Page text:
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It ain’t what you do, it's the way that you do it: characteristics of procedural justice and their importance in social decision-making

By Paul Dolan, Richard Edlin, Aki Tsuchiya and Allan Wailoo

Abstract

Standard welfare economic analysis evaluates all actions by their consequences. However, evidence from other disciplines suggests that the procedures by which decisions are made also affects the welfare of individuals. This paper outlines six characteristics on which judgements about procedural justice may be based. Using the example of health care rationing, we examine the importance of each characteristic using qualitative and quantitative methods. We further consider the importance of each of these characteristics relative to one another and examine whether they are important for consequential or non-consequential reasons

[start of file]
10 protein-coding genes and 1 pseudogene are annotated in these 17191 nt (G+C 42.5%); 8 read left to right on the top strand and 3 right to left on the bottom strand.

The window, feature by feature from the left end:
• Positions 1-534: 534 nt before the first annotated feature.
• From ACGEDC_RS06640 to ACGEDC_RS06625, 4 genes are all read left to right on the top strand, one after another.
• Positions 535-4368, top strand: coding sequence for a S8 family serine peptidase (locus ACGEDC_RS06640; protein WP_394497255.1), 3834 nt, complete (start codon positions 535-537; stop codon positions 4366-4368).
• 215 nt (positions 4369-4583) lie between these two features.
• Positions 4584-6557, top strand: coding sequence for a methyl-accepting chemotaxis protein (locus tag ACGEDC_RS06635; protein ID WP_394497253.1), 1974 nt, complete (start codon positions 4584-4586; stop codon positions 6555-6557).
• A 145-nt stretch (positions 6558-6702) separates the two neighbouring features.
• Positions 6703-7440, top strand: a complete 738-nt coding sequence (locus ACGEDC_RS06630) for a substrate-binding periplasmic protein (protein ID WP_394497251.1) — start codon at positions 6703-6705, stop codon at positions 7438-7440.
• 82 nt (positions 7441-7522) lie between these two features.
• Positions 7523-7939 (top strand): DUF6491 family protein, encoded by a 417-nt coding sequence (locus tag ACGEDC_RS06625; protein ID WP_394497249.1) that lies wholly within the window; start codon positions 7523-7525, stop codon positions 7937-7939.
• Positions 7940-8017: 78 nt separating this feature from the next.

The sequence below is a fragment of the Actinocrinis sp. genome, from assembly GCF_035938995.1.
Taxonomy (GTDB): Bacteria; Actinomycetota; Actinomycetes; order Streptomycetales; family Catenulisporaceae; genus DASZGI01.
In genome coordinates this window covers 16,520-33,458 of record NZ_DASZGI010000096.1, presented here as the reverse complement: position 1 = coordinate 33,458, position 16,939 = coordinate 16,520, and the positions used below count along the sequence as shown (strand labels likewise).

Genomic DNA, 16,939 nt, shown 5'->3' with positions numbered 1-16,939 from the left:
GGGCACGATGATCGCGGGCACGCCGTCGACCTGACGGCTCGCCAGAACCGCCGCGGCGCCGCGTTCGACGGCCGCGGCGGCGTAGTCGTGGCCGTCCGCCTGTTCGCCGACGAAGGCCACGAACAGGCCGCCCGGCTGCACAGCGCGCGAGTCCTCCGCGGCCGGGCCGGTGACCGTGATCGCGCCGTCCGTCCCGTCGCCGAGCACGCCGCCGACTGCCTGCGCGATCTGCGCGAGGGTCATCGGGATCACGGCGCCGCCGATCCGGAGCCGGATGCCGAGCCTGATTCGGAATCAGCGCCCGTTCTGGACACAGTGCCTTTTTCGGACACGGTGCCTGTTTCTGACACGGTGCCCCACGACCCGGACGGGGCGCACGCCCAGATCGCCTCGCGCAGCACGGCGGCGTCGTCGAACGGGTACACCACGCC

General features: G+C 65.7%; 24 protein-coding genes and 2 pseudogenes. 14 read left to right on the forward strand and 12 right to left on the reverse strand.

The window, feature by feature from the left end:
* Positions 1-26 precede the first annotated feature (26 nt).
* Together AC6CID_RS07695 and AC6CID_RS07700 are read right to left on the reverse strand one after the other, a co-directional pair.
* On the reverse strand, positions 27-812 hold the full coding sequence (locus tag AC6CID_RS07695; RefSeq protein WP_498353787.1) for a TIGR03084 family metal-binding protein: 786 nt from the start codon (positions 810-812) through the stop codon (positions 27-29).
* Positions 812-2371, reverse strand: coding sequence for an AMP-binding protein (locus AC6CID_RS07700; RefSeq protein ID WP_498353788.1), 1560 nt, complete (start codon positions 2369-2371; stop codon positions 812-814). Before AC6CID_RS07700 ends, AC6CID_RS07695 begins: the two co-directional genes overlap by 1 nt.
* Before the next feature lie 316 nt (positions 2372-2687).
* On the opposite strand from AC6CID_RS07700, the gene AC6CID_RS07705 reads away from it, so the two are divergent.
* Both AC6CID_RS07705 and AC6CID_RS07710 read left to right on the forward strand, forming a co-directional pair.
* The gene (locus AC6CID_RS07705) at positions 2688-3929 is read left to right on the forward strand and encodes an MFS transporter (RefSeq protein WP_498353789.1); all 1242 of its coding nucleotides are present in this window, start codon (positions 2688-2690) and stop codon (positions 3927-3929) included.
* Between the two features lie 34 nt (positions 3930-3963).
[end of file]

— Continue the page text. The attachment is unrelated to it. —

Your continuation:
Topics: H Social Sciences (General)
Publisher: Elsevier
Year: 2007
DOI identifier: 10.1016/j.jebo.2006.07.004
OAI identifier: oai:eprints.lse.ac.uk:32916
Provided by: LSE Research Online
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